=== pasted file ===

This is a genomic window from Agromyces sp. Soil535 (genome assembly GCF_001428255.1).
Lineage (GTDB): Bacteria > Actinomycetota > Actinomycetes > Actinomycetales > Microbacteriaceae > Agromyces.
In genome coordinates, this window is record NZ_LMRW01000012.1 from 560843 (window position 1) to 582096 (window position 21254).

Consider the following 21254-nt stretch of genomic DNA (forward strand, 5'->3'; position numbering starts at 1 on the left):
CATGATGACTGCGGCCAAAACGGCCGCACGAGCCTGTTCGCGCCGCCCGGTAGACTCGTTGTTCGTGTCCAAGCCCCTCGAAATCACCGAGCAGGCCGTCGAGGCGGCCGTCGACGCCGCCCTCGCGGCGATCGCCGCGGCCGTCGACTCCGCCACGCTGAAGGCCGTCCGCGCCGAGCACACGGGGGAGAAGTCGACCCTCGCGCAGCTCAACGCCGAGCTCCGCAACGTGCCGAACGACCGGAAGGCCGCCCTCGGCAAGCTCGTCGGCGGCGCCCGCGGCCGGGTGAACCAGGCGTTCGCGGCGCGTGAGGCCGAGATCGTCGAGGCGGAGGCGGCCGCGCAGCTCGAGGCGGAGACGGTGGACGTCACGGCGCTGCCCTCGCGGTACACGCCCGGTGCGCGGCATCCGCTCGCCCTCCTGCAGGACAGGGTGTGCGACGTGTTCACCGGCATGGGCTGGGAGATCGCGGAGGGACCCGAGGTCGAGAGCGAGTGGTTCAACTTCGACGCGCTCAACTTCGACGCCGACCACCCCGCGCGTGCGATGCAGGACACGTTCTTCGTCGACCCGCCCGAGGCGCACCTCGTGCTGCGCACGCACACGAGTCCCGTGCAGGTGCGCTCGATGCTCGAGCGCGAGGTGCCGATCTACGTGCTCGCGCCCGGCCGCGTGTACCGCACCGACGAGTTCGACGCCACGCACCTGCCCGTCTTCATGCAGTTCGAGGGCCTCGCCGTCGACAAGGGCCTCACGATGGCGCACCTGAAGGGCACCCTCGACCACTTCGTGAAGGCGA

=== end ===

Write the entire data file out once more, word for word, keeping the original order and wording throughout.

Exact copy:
This is a genomic window from Agromyces sp. Soil535 (genome assembly GCF_001428255.1).
Lineage (GTDB): Bacteria > Actinomycetota > Actinomycetes > Actinomycetales > Microbacteriaceae > Agromyces.
In genome coordinates, this window is record NZ_LMRW01000012.1 from 560843 (window position 1) to 582096 (window position 21254).

Consider the following 21254-nt stretch of genomic DNA (forward strand, 5'->3'; position numbering starts at 1 on the left):
CATGATGACTGCGGCCAAAACGGCCGCACGAGCCTGTTCGCGCCGCCCGGTAGACTCGTTGTTCGTGTCCAAGCCCCTCGAAATCACCGAGCAGGCCGTCGAGGCGGCCGTCGACGCCGCCCTCGCGGCGATCGCCGCGGCCGTCGACTCCGCCACGCTGAAGGCCGTCCGCGCCGAGCACACGGGGGAGAAGTCGACCCTCGCGCAGCTCAACGCCGAGCTCCGCAACGTGCCGAACGACCGGAAGGCCGCCCTCGGCAAGCTCGTCGGCGGCGCCCGCGGCCGGGTGAACCAGGCGTTCGCGGCGCGTGAGGCCGAGATCGTCGAGGCGGAGGCGGCCGCGCAGCTCGAGGCGGAGACGGTGGACGTCACGGCGCTGCCCTCGCGGTACACGCCCGGTGCGCGGCATCCGCTCGCCCTCCTGCAGGACAGGGTGTGCGACGTGTTCACCGGCATGGGCTGGGAGATCGCGGAGGGACCCGAGGTCGAGAGCGAGTGGTTCAACTTCGACGCGCTCAACTTCGACGCCGACCACCCCGCGCGTGCGATGCAGGACACGTTCTTCGTCGACCCGCCCGAGGCGCACCTCGTGCTGCGCACGCACACGAGTCCCGTGCAGGTGCGCTCGATGCTCGAGCGCGAGGTGCCGATCTACGTGCTCGCGCCCGGCCGCGTGTACCGCACCGACGAGTTCGACGCCACGCACCTGCCCGTCTTCATGCAGTTCGAGGGCCTCGCCGTCGACAAGGGCCTCACGATGGCGCACCTGAAGGGCACCCTCGACCACTTCGTGAAGGCGA